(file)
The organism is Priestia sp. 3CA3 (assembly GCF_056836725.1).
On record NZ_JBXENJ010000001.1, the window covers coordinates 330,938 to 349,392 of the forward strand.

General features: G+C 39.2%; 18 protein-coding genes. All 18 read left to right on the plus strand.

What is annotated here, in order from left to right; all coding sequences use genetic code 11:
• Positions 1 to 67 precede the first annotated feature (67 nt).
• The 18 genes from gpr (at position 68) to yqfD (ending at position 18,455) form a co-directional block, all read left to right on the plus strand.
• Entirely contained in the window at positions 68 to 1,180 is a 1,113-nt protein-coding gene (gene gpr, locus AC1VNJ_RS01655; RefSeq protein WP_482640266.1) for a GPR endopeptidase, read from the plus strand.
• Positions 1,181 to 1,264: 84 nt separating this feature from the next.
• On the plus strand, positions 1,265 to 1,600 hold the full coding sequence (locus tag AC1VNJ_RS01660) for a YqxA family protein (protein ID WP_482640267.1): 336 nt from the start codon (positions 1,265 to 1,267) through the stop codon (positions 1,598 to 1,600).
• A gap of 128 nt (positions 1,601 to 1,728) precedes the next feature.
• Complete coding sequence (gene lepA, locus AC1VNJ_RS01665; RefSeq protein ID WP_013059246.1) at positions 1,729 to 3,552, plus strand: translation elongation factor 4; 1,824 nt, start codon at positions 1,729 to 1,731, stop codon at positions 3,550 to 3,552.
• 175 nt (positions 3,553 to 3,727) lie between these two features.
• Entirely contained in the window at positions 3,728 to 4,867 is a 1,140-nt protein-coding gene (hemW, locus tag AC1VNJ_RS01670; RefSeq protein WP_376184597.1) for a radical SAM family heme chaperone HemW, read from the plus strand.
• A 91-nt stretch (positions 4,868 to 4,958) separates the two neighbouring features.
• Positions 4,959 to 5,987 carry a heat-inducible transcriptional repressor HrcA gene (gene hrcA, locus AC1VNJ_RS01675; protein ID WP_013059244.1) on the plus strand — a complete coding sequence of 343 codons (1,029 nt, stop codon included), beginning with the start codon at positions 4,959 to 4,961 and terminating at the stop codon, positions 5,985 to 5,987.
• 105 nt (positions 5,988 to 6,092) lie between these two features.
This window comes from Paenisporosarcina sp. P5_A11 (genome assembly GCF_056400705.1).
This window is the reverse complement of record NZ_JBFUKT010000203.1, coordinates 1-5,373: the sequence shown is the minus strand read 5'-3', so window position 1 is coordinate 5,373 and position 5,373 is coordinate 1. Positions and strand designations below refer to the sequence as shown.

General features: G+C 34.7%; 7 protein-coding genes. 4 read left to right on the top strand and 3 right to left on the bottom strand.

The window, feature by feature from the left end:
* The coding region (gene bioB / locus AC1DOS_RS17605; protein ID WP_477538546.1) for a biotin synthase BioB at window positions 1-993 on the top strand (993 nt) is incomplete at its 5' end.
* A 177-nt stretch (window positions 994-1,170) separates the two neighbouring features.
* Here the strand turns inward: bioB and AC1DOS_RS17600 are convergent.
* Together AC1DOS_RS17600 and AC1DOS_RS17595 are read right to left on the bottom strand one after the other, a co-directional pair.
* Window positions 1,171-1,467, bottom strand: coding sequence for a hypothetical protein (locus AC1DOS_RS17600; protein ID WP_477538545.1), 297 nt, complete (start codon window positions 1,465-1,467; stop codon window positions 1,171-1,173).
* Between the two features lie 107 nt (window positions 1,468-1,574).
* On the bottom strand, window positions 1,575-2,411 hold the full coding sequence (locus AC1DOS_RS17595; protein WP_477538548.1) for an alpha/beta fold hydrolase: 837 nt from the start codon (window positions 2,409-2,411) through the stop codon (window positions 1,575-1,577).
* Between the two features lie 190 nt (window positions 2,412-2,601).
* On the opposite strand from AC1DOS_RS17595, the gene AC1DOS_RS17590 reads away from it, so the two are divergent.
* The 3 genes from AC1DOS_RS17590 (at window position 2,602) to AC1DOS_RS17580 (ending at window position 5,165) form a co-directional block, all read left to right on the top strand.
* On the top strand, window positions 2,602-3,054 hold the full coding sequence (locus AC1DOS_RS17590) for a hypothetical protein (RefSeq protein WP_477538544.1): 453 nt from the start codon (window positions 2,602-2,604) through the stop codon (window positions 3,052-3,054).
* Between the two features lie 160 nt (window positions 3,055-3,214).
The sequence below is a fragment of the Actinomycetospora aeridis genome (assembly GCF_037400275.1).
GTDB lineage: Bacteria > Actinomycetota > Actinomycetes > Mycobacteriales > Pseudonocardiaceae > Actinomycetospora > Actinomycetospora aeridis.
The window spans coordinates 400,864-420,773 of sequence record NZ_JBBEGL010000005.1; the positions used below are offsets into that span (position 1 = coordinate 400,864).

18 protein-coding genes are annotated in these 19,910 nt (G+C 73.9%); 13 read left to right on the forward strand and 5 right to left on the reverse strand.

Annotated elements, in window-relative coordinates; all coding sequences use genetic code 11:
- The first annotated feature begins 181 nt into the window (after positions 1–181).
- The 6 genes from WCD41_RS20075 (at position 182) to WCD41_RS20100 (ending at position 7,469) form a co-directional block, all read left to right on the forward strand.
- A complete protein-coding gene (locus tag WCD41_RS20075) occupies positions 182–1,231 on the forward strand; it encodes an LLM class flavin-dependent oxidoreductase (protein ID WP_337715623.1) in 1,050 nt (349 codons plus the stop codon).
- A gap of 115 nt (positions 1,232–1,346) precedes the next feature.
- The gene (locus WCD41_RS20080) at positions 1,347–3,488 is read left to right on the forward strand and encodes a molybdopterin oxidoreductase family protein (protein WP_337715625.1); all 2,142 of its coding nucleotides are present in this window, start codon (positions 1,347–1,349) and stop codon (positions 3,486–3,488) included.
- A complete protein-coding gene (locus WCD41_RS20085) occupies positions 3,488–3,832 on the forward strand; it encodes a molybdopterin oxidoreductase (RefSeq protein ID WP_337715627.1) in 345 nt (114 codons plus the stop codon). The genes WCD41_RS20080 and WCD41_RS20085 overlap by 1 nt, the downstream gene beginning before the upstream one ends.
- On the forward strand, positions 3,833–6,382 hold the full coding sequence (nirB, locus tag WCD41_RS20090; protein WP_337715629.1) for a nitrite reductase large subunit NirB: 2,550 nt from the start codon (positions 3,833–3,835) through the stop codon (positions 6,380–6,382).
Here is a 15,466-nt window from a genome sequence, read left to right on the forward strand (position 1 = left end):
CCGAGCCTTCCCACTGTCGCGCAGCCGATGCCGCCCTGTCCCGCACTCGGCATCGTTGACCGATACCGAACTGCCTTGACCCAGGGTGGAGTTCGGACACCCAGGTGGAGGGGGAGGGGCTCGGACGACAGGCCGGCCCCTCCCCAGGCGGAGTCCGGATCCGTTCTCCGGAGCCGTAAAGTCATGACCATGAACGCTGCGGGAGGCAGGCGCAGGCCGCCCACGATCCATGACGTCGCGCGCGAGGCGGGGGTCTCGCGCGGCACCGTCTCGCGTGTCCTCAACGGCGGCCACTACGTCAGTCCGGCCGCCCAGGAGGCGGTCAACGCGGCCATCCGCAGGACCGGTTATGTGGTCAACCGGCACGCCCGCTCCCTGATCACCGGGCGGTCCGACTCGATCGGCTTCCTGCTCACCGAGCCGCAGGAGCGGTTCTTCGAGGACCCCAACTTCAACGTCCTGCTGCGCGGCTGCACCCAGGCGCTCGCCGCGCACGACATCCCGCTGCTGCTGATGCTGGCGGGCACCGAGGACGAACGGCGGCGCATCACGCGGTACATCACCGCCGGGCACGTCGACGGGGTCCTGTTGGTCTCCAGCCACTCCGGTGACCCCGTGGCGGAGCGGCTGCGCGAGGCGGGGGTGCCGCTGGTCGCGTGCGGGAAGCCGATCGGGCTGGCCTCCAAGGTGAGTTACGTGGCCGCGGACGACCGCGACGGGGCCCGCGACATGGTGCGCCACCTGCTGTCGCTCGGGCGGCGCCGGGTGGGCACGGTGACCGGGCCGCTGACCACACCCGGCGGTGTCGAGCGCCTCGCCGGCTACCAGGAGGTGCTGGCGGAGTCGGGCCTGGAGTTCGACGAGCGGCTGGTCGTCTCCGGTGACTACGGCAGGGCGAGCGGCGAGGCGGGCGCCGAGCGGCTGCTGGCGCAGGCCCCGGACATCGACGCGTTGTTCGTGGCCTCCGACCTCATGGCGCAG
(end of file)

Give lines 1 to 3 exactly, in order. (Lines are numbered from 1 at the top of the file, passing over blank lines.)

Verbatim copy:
The organism is Priestia sp. 3CA3 (assembly GCF_056836725.1).
On record NZ_JBXENJ010000001.1, the window covers coordinates 330,938 to 349,392 of the forward strand.

General features: G+C 39.2%; 18 protein-coding genes. All 18 read left to right on the plus strand.